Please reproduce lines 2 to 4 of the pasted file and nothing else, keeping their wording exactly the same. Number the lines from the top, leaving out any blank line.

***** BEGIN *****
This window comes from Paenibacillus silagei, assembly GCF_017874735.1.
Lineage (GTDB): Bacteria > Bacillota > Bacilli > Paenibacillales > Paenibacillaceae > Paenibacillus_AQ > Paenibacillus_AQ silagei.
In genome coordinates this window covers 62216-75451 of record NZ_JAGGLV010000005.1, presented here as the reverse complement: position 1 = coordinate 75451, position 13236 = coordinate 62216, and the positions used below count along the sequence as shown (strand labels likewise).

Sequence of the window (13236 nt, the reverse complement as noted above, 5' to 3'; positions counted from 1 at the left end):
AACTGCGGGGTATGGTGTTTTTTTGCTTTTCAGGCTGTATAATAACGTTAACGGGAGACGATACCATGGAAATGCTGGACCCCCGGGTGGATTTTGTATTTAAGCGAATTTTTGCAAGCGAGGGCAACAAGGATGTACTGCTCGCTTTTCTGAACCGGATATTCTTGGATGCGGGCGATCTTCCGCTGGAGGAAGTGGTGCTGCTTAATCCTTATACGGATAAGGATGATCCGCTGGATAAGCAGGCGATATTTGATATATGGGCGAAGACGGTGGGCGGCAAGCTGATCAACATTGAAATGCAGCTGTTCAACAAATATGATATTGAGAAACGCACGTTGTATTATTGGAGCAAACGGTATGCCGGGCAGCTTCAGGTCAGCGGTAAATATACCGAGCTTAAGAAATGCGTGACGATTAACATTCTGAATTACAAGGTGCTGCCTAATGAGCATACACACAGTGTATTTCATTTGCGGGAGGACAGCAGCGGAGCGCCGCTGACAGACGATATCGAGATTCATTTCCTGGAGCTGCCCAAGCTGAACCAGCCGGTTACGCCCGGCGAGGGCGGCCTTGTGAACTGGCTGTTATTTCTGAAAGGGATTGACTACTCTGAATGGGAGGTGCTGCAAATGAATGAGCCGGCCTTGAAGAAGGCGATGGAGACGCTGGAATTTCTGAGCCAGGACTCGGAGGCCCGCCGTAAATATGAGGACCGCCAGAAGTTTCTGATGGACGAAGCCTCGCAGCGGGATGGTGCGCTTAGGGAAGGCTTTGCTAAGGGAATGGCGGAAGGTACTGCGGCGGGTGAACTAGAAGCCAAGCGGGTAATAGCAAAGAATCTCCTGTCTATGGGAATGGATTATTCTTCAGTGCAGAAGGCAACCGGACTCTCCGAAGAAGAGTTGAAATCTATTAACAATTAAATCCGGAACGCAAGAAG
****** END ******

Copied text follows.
Lineage (GTDB): Bacteria > Bacillota > Bacilli > Paenibacillales > Paenibacillaceae > Paenibacillus_AQ > Paenibacillus_AQ silagei.
In genome coordinates this window covers 62216-75451 of record NZ_JAGGLV010000005.1, presented here as the reverse complement: position 1 = coordinate 75451, position 13236 = coordinate 62216, and the positions used below count along the sequence as shown (strand labels likewise).

Sequence of the window (13236 nt, the reverse complement as noted above, 5' to 3'; positions counted from 1 at the left end):